Jobless claims jump to 965,000

Jobless claims in the first full week of January spiked to seasonally adjusted 965,000, a 23 percent increase from the previous week.

The increase in jobless claims follows a December jobs report that showed the economy shedding jobs, putting the recovery of the labor market in reverse.

Economists had expected 800,000 new unemployment claims last week.

"This is bad news for the economy heading into 2021," said Cailin Birch, global economist at The Economist Intelligence Unit.

"The fact that benefits claims are increasing suggests that the economy may lose jobs again in January, as the number of coronavirus cases continues to surge, weighing heavily on businesses."

Birch projected that the unemployment rate, which remained steady at 6.7 percent in December, would not drop below 6 percent in 2021.

Bankrate senior economic analyst Mark Hamrick called the increase in new claims "shocking," and also linked it to the slow progress in fighting the pandemic.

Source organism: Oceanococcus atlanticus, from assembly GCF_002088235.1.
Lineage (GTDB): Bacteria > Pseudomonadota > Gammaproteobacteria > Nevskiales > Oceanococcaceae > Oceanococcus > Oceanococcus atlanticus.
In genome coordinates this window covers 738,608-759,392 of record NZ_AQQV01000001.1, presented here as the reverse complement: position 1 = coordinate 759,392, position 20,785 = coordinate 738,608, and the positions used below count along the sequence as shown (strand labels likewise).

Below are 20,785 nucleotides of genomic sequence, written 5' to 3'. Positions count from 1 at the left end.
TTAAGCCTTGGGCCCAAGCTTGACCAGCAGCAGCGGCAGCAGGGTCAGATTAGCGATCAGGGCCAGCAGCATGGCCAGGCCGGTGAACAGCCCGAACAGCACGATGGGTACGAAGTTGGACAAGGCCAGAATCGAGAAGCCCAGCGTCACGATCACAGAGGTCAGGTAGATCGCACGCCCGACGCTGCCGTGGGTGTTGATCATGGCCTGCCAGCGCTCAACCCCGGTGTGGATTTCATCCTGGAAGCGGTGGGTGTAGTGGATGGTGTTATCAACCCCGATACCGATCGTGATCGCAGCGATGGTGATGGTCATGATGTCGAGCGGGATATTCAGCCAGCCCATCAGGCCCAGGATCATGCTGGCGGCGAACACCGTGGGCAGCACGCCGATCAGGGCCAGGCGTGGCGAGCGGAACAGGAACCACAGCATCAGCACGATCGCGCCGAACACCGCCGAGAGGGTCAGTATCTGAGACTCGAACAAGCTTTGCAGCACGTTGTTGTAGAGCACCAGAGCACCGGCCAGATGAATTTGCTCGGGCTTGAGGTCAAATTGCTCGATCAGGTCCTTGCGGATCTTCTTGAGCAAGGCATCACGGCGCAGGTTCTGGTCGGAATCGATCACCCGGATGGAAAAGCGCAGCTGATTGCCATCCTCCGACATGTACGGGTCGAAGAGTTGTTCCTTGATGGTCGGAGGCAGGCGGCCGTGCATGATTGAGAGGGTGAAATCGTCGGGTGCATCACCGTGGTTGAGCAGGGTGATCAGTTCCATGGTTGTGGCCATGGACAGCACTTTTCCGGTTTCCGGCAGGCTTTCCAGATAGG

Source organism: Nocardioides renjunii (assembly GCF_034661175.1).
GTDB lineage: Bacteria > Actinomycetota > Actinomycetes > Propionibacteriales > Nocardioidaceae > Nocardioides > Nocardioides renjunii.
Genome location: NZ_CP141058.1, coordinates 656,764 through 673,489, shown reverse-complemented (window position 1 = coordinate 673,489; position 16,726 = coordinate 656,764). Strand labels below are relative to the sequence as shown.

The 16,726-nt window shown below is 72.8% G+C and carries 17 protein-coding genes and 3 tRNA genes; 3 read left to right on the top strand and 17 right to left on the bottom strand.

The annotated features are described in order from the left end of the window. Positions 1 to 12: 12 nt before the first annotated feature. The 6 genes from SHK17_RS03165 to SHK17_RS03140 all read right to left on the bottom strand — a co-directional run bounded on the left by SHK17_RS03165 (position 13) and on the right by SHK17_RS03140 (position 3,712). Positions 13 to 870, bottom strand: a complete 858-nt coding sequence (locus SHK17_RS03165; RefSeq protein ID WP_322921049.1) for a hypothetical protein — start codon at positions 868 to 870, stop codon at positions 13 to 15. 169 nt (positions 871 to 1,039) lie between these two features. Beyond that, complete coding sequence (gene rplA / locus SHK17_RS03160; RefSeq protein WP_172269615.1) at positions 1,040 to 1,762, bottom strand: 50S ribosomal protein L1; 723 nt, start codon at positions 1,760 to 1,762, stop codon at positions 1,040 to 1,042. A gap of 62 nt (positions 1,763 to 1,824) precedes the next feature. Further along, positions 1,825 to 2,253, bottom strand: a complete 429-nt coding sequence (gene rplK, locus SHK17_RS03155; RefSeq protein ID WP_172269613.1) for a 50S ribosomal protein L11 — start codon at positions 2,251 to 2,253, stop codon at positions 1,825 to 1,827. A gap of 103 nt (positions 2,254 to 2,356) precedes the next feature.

"This reminds us that the economic crisis has not gone away, far from it, at a time when multiple crises have been vying for our attention," he said.

"It hasn’t helped that administration of COVID-19 vaccines has been slow to gather momentum since the pandemic is at the epicenter of the economy’s ills."

Non-adjusted claims saw a similarly large uptick last week, rising to 1.2 million. The number of people receiving Pandemic Unemployment Assistance, a special program expanding benefits to the self-employed and gig economy workers, rose 75 percent to 284,500.

The increase in claims may be due to Congress extending programs past their late December expirations, indicating that some people had simply run out of benefits in recent weeks.

By late December, the total number of people receiving claims had fallen to 18.4 million.

President-elect Joe Biden is expected to unveil his proposal for the next round of COVID-19 relief on Thursday evening. It is expected to extend unemployment benefits and raise stimulus checks to $2,000.

Incoming Senate Finance Committee Chairman Ron Wyden (D-Ore.) said on Wednesday that he will push to have additional benefits linked to automatic triggers, meaning they will stay in place until the unemployment rate drops below a certain level in any given state.